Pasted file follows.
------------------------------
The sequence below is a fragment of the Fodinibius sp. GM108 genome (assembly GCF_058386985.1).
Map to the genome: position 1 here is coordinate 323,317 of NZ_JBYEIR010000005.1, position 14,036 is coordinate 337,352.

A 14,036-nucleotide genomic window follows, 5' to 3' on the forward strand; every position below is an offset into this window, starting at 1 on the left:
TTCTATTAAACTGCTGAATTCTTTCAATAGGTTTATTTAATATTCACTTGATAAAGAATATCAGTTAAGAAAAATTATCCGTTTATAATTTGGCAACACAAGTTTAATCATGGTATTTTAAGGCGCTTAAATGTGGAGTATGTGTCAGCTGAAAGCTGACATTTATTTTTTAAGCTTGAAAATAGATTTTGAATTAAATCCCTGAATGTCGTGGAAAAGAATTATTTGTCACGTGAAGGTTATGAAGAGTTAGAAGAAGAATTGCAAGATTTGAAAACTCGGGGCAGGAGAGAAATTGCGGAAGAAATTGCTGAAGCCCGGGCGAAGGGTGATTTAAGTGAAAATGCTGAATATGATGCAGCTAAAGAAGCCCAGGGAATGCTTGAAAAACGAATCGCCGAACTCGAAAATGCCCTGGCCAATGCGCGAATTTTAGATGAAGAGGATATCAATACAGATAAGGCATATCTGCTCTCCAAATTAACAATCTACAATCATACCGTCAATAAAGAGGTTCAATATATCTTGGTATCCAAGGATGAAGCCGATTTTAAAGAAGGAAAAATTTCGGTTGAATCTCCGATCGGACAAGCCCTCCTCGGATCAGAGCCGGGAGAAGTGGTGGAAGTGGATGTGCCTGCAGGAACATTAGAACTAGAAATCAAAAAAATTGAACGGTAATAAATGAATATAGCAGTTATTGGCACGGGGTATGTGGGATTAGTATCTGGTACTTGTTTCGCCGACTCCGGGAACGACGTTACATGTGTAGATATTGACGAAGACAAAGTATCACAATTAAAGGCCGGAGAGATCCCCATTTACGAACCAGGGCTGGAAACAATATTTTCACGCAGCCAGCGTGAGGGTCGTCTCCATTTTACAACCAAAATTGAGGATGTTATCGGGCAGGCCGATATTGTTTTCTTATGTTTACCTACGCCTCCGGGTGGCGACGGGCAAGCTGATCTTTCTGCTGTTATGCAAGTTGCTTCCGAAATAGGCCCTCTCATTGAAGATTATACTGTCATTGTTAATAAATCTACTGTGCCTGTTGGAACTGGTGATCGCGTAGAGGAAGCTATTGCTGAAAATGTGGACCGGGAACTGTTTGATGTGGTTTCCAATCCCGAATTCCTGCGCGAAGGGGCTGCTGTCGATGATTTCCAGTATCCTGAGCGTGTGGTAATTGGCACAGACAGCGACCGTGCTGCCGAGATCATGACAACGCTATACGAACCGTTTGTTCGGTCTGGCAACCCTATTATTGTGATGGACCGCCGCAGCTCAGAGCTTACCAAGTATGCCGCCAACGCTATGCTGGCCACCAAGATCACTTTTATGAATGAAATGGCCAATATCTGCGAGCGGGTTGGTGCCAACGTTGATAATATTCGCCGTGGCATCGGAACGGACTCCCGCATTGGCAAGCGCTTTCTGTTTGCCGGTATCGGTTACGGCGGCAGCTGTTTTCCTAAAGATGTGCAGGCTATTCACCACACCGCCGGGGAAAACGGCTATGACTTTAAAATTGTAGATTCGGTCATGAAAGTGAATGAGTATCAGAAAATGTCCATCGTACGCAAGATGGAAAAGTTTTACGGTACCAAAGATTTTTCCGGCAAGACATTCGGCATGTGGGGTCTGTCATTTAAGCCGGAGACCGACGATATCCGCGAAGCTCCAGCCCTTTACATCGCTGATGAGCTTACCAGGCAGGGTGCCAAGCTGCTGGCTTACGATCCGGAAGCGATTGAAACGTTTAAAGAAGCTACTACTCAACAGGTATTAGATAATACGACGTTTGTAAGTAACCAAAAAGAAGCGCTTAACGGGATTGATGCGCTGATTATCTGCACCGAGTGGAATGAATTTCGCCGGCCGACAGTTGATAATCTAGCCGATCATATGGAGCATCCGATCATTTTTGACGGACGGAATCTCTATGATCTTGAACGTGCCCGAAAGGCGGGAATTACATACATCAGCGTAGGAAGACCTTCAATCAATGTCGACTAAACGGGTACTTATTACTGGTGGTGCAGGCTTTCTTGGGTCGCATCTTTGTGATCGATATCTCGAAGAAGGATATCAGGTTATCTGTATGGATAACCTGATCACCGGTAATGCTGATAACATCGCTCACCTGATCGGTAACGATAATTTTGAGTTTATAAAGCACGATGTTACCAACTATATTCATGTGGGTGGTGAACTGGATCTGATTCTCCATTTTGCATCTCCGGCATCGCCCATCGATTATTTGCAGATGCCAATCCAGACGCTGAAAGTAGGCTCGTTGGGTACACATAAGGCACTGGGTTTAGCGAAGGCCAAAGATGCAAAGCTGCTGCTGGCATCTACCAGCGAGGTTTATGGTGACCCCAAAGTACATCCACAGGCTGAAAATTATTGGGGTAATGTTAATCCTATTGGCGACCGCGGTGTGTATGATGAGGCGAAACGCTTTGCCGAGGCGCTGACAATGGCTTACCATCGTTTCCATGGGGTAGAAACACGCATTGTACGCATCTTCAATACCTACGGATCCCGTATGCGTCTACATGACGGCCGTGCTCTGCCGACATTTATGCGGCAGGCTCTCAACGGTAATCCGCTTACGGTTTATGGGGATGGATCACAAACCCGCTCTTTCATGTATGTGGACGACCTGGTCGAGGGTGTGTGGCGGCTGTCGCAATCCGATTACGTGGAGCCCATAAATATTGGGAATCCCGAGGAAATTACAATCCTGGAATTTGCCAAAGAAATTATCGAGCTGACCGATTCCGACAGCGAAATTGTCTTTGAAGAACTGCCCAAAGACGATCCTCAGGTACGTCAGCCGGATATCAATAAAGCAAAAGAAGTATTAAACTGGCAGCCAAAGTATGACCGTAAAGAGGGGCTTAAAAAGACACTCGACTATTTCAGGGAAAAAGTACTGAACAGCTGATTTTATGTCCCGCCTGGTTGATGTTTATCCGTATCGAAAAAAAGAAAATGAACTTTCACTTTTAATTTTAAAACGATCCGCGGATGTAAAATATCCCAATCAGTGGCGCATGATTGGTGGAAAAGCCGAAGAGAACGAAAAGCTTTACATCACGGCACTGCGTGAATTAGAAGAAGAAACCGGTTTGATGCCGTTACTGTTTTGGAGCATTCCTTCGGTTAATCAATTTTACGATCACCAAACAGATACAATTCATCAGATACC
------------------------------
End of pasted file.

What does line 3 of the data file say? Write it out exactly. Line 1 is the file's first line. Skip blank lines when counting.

A 14,036-nucleotide genomic window follows, 5' to 3' on the forward strand; every position below is an offset into this window, starting at 1 on the left: